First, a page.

In general, I like to leave a minimum of 45 minutes between eating and working out. It's just more comfortable for me, personally. I prefer more like an hour and a half between food and running, but that's only if I can stretch my day like that.

I think the best time of day to exercise depends on your habits. I, too, am not a morning person, and even if I was, I also have exercise-induced asthma, and I have to give myself a 3 hour lead time with the pills I take (and a 45 minute lead with the inhaler), so I wouldn't have time in the morning anyway (unless I woke up early just to take my medicine, which I do on race days, since most races start no later than 9). Mornings just don't work for me. Some people swear by it, because you get it out of the way before you are able to build excuses, things are less likely to get in your way, and you're able to shower, etc. at your usual time, so you lose less time in the day to a workout. But it just doesn't work for some people and I'm one of them.

When I first started exercising to lose weight three years ago, I was a dedicated early-evening exerciser. I would get home from work, drink some water, change clothes, pop in the DVD and be done in time to cook dinner and relax some before going to bed. It worked for me.

But now, I'm in school full time, and my last semester schedule worked best for me to work out at around 2 pm. I was done with classes by 12:30, and so I could come home, grab a bite, hydrate, puff the inhaler, and then hit the treadmill. This upcoming semester, I will have to figure out new habits since all of my classes start at 2:00 pm or later... not sure how I'll do that one! I may have to become an early-in-the-day person! No fun!

My goals towards working out have changed, too. I would love to lose more weight, but right now, I'm focusing on being the best runner I can be, and I can't do that if I'm cutting too many calories. Therefore, what I eat and when I eat it will reflect that. In general, I eat well- that is, I eat a generally low-fat, high-fiber (high-nutrition) diet, and I try to keep my portions reasonable. But if I'm hungry, I certainly eat. And even though it hasn't really been the focus, by paying attention to hunger, I've been able to not only become a healthier, better runner, I've also lost some weight.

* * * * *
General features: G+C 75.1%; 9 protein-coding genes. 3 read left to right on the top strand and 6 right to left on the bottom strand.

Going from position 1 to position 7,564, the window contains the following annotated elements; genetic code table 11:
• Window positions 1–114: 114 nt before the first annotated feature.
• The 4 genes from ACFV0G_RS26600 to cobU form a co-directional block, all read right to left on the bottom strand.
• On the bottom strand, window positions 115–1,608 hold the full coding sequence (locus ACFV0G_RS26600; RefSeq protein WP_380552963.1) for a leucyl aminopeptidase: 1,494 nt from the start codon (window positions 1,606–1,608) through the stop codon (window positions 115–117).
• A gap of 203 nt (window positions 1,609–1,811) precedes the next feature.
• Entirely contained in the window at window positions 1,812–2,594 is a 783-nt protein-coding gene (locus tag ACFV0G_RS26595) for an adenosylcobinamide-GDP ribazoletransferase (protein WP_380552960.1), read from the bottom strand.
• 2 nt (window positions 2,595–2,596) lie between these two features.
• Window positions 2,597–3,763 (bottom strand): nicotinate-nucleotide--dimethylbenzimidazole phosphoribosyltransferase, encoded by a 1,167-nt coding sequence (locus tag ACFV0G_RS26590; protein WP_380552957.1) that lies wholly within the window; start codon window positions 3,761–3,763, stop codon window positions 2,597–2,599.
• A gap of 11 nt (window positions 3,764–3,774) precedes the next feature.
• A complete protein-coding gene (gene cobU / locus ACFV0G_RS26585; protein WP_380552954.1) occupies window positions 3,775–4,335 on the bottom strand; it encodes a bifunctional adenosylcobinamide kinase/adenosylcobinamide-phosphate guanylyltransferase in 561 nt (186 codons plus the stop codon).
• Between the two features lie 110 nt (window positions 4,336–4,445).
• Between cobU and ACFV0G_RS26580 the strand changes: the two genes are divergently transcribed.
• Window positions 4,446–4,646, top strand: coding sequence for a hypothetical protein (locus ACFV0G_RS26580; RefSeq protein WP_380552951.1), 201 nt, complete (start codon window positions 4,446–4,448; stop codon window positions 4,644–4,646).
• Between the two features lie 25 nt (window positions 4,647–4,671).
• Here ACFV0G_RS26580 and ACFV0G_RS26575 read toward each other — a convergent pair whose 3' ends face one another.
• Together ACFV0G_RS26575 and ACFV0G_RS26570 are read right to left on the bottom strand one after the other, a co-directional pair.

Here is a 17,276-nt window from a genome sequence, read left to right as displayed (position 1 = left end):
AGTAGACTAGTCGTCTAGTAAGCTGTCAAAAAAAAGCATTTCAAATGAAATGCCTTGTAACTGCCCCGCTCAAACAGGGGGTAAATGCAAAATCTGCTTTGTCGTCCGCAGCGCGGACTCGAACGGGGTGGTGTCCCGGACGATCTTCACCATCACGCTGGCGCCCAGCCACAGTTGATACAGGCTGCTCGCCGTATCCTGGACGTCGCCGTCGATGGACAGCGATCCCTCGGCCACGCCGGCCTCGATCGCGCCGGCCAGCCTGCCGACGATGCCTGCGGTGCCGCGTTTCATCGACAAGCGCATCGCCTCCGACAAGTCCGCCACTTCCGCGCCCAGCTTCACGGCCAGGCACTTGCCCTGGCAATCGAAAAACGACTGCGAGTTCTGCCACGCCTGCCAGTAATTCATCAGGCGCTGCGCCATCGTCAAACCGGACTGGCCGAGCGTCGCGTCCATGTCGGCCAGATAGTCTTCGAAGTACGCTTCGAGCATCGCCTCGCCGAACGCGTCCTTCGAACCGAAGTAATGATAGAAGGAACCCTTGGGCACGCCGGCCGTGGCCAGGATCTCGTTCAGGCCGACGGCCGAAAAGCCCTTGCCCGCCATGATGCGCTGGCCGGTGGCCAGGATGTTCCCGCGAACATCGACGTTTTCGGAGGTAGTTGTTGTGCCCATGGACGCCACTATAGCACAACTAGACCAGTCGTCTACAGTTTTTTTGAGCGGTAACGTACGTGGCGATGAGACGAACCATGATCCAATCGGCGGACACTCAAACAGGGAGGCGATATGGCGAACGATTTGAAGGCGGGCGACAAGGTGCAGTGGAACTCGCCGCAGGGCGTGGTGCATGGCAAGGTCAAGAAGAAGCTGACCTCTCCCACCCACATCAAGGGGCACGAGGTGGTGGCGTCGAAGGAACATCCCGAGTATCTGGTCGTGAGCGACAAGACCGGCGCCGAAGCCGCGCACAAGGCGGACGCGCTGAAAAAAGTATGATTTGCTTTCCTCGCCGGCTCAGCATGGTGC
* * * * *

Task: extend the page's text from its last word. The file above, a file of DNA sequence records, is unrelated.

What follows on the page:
Ah. Sorry for the long comment. If I hadn't introduced myself (I think I did a long time ago...), I'm Kate, and I'm the "clicker" for the In The Beginning category of the blogroll. I also happen to be an avid runner, and so- ask and you shall receive! In bounty!

Making Babies said...

:) Ok, I was going to comment. But I think it's been covered by Kate. ;-)

I know I've read something about heart rate??? But now I can't remember.....

Sorry Megs, I'm useless... I do however need some inspiration to get my butt off this chair and do something too!!!!

Shelby said...

Haha, considering its been literal MONTHS since I have stepped foot into the gym or biked, I am not your go-to-girl, but I want to give you mad props for getting on the bandwagon! That first step is always the hardest.